By KRISTEN STEVENS Followers of the Turkish Daily News might have noticed this paper's head-on coverage of women's issues by reporters dedicated to unearthing truths about the people behind the politics. They both reflect and determine this paper's humble mission to tell Turkey's stories from every possible angle. Last month the TDN explored recent findings exposing the lack of women among hard news reporters, columnists and management in Turkey. This newspaper marked International Women's Day with a cover story about a local women's group helping young women at risk of being killed by their families in the name of honor. At the World Economic Forum's 2007 mini-Davos summit, the TDN was the only news outfit to report the sudden turnaround of State Minister for Women and Family Affairs Nimet Çubukçu as a believer in a quota system for women in this government with less than 7 percent female representation.In an effort to complement this coverage with discoveries that celebrate women living in Turkey, the TDN introduced �Women in sight� last weekend. With a look at women's issues and interests in Turkey � from portraits of pioneers to players in the story, from fashionistas with a conscience to literary divas � readers can turn here to find women speaking for themselves.
Tales to tell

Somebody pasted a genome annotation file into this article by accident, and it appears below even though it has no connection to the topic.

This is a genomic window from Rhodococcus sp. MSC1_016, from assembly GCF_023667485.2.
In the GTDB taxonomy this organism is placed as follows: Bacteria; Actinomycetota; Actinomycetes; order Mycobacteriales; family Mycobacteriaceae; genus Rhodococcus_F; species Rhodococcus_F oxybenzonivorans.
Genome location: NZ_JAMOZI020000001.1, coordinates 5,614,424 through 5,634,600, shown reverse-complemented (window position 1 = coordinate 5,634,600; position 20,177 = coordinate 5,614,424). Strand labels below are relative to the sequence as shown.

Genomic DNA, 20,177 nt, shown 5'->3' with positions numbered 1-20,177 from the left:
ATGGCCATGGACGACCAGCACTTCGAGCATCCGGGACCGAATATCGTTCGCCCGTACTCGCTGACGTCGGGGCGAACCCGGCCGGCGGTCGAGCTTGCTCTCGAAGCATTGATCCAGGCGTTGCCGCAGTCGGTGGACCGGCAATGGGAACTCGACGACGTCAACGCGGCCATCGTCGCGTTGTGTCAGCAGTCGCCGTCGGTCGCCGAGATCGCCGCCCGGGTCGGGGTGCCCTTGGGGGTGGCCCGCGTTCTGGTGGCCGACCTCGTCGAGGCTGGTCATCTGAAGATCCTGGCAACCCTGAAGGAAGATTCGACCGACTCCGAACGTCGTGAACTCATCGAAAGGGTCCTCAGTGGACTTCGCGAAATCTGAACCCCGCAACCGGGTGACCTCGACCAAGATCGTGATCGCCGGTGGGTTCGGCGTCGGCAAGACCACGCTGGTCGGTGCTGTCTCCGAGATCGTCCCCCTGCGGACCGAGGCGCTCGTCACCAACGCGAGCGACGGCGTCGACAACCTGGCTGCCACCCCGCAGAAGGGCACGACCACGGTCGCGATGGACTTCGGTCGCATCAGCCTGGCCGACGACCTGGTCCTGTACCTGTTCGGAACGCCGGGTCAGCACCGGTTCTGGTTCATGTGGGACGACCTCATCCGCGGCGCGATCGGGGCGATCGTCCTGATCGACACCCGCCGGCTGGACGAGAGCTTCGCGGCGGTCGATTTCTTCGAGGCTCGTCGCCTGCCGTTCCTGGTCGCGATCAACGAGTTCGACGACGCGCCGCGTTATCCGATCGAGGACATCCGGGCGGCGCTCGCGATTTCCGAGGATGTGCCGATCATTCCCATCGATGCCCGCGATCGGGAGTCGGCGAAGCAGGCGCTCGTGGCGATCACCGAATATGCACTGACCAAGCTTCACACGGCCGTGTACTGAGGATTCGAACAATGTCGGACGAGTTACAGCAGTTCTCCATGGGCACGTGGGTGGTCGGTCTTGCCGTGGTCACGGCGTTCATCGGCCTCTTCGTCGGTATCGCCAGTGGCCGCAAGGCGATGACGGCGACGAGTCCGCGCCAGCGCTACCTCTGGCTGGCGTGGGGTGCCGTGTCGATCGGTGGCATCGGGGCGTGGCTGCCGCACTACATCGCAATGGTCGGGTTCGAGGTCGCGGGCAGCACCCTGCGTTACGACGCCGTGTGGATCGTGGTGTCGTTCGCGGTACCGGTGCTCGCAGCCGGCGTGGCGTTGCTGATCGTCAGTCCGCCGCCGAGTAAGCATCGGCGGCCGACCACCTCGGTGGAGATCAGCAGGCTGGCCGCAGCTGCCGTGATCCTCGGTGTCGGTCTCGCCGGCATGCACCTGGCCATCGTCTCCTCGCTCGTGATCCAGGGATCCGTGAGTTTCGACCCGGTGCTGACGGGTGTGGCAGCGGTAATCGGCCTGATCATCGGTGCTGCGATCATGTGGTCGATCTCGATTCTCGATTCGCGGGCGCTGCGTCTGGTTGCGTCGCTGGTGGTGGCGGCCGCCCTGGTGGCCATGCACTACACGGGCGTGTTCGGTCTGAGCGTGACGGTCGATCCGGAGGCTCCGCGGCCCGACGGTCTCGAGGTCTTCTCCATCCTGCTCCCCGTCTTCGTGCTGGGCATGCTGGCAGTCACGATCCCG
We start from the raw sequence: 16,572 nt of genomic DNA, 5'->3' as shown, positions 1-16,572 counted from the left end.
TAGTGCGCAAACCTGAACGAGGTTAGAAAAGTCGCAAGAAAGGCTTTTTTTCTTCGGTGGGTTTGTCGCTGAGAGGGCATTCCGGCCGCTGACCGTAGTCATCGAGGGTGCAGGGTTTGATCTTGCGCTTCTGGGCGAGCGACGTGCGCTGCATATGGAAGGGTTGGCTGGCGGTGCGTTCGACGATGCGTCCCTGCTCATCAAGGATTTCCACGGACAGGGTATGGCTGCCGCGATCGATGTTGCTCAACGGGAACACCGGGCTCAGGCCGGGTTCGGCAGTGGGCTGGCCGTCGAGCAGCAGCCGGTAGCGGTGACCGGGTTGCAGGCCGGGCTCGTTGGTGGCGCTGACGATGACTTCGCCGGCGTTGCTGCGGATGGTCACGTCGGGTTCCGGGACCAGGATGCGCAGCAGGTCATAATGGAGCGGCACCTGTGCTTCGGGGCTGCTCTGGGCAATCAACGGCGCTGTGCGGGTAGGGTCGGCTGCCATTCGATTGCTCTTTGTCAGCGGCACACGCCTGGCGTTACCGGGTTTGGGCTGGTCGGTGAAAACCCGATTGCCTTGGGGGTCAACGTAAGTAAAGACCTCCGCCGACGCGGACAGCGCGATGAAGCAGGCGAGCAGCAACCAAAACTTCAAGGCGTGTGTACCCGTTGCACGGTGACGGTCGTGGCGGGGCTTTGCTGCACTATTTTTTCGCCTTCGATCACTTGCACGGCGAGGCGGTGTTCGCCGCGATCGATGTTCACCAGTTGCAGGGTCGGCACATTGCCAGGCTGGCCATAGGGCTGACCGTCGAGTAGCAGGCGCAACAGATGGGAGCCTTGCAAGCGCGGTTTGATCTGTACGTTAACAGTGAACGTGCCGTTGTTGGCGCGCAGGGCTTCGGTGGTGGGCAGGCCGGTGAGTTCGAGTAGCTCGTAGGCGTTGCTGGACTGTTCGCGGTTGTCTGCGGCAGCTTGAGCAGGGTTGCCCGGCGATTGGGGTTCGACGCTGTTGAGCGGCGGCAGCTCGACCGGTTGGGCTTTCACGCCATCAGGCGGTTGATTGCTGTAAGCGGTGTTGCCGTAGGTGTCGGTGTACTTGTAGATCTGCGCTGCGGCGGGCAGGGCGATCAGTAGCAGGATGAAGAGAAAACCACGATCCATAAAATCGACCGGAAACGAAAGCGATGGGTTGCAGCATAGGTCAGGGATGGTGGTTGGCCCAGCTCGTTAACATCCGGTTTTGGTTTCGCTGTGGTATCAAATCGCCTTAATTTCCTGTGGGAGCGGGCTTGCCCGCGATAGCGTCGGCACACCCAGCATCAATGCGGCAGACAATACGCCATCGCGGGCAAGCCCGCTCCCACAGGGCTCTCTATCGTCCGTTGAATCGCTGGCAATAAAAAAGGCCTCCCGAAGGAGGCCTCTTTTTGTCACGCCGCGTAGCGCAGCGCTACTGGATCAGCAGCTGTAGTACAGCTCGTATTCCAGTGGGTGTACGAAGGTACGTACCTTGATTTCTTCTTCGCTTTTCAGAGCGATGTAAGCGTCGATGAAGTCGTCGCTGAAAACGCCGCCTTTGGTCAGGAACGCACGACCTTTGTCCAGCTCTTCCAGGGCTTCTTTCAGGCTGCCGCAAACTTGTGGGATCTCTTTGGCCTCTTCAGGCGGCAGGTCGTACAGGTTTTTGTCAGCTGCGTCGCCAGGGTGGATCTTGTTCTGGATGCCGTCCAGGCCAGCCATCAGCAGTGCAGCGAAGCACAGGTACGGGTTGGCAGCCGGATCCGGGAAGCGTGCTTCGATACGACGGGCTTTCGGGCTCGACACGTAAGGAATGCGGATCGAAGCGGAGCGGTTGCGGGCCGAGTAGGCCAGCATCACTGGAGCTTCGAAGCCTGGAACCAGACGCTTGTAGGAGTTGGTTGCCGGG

More than 80 percent of Turkey's population will be living in cities by 2015, up from 41 percent in 1975, according to the UN Development Program. The increasing access that young women in cities have to education, jobs and freedoms often brings them into conflict with their parents generation. This unfolding dynamic presents new stories every day, some inspirational and others tragic. A covered woman cannot enter Parliament but her stricter, Sharia-observing husband is free to pass laws that address or ignore her. The ruling party's call for �religious freedom� these days refers to a growing number of young headscarf wearers, brushing aside the bigger battle here for women's access and protection. Up against the country's 50 percent rate of unregistered labor, women also represent an enormous untapped labor resource in this EU-candidate country. Amid all of this discussion however are top executives and headscarved skateboarders with tales to tell.With �Women in sight� TDN will go beyond the hard news to reach stories with dimensions often overlooked in this many-layered society. Tune in for features such as Turkey's professional women's football (soccer) league that seems to be hidden in plain view. The experience of a young Turkish mother starting a reiki healing center might share the page with a female rapper. Or join us as we peruse the bazaars in the country's Southeast, identifying local foods and customs. Women have been buying many of the same goods in the bustling bazaar of Antioch, or Antakya, for 2,000 years since it lined the world's first lamp-lit street outside the hippodrome.This is an exciting time to hear from women in Turkey and it's a privilege to be a medium for their stories. Write to us, share your views and tell us about the exciting things women are doing near you.